Come Jan. 1, 2000, Gila County officials say the electronic cell doors at the Gila County Jail in Globe will open and close on cue, the assessor will still be able to access computer records and court will convene as usual.
Although not all Gila County departments are fully ready for Jan. 1, when some outdated computers are expected to go haywire, Mariano Gonzales of the county's emergency services division said they will be by late summer or early fall.
"We conducted a countywide systems overview in February," he said, "and have been working with our vendors to obtain repairs or letters of compliance. We're focusing on our major systems -- the ones that provide services to the public -- but some departments are working faster than others."
To date, the officials overseeing court, jail, fleet and building heating and cooling system upgrades are among those said to be on the fast track.
The Gila County Sheriff's Department recently received a U.S. Justice Department grant to upgrade all of the department's computers, Gonzales said, and that project should be complete by November.
Many of the other county departments upgraded their computers in the past five years or included computer and software upgrades in their normal budgets this year, he said.
That kind of planning has greatly reduced the cost to the county in its preparations for Jan. 1, 2000, when all electronic calendars will flip over, confusing outdated software, computers and embedded computer chips that depend on the last two digits of the date to tell them what year it is, he said.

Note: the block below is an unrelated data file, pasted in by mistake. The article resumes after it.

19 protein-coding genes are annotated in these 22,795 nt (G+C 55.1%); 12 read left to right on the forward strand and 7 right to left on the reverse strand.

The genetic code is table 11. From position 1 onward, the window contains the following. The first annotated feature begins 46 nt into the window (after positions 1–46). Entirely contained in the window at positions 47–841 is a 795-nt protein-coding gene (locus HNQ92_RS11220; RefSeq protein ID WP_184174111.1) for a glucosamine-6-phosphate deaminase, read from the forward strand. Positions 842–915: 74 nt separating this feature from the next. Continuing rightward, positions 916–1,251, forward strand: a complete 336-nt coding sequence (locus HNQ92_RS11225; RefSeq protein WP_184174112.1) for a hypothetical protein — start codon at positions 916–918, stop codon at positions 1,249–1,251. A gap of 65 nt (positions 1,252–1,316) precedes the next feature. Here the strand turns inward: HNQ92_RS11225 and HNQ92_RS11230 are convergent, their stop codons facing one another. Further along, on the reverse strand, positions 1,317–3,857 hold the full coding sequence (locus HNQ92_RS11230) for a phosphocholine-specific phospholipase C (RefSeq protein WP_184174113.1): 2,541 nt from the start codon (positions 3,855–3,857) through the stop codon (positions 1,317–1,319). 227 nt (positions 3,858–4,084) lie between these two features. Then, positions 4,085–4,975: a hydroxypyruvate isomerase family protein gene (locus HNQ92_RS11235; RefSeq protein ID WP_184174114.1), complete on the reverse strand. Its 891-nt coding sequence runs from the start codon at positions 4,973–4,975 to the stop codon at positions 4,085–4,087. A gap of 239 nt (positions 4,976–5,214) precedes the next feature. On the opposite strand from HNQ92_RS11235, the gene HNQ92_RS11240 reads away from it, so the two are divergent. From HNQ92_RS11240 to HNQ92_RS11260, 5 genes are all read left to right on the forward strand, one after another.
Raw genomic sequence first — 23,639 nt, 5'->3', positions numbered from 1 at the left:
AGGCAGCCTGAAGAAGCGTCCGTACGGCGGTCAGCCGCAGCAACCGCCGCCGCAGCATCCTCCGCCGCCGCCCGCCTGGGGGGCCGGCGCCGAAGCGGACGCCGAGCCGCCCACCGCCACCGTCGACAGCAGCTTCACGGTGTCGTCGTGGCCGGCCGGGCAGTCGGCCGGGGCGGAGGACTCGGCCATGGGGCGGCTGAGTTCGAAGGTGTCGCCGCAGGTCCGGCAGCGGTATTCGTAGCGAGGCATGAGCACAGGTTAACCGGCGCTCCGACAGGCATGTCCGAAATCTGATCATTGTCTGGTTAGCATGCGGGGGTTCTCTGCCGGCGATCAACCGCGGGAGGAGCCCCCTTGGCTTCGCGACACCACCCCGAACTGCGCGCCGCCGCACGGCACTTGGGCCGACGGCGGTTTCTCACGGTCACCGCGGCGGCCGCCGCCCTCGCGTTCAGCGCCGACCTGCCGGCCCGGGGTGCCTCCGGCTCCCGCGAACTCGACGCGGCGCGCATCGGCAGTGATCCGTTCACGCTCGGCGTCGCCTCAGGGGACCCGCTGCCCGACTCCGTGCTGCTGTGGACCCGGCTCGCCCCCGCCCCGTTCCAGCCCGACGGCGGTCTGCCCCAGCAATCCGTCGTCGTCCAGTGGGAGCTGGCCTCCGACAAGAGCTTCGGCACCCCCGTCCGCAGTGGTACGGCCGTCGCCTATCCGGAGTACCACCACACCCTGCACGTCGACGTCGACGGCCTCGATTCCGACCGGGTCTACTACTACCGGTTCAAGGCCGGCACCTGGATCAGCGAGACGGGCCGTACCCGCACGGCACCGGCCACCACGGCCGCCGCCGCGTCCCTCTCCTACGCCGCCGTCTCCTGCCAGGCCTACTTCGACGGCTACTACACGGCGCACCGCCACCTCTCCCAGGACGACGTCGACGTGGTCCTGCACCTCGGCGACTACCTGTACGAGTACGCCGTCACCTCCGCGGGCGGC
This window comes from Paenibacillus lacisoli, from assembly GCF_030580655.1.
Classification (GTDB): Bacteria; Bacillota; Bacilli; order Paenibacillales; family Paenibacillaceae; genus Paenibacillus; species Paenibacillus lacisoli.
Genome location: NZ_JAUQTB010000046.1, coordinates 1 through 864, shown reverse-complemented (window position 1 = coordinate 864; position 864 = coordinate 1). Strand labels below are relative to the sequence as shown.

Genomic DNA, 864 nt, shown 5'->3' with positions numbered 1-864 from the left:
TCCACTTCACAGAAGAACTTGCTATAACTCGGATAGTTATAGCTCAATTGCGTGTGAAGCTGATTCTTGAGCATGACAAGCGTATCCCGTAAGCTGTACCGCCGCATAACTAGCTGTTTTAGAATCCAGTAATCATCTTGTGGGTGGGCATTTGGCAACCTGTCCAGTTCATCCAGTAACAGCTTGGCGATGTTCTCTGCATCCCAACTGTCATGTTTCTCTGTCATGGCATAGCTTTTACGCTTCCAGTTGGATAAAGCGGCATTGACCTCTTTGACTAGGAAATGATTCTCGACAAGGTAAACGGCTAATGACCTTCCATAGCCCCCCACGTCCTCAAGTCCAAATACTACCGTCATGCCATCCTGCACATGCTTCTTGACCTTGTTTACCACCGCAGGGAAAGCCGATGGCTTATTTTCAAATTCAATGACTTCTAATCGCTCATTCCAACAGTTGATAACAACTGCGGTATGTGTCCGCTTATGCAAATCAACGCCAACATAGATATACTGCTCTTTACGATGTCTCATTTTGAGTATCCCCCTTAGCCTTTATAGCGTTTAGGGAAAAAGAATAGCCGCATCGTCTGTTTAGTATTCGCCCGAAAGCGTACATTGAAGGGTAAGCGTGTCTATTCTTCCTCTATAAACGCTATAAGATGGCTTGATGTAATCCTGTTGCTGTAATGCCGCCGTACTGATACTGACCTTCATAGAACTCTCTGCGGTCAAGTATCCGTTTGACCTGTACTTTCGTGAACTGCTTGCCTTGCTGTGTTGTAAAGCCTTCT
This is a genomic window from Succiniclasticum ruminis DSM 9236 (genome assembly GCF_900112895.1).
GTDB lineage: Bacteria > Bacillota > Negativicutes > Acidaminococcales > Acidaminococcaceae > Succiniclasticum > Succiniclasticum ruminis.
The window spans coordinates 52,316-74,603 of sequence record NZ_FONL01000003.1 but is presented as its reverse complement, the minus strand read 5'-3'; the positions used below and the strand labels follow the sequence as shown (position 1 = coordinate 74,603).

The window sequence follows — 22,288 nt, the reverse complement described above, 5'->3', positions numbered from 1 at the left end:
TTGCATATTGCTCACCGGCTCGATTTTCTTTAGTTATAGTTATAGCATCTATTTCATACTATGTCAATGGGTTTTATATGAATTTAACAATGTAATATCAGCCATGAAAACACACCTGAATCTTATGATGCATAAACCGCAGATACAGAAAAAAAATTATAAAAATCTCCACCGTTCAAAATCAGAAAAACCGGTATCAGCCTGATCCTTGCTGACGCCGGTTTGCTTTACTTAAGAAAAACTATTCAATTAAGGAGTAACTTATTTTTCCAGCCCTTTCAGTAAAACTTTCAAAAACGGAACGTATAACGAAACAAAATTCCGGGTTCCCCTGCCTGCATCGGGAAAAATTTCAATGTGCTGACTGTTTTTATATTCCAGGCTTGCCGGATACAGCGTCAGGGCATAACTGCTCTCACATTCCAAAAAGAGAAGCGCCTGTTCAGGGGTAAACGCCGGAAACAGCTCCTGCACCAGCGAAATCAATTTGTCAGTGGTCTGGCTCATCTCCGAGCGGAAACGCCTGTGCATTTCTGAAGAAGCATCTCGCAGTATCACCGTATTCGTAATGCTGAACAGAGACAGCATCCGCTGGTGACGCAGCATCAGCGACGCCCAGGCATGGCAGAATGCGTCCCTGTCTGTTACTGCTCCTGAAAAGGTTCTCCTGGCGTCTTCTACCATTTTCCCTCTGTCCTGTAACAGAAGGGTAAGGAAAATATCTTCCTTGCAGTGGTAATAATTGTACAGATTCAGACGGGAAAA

"But from jail cell doors to software, we should be nearly compliant within the next 30 days and fully compliant by November," he said. "We're going to perform a countywide Y2K disaster exercise in August to test our systems and people's reactions to possible problems as a prelude to the state's Y2K disaster drill in September."
The state will coordinate a Y2K disaster drill this fall to test government systems statewide.
"I think the problem areas we'll be facing will be the systems nobody thought of," he said. "There are quite a few little systems -- clocks, radios, typewriters -- that may not be compliant, but are hard or impossible to check. We're trying to go after the major systems that might impede services to the public.
"We've also been working closely with the Town of Payson, the City of Globe and the utilities, and I haven't seen anything that worries me. We've had good contact with them and they seem to be making good progress.
"There are things that can affect us -- things we can't control -- but for our own local services, we're doing everything we can to make sure they continue as normal."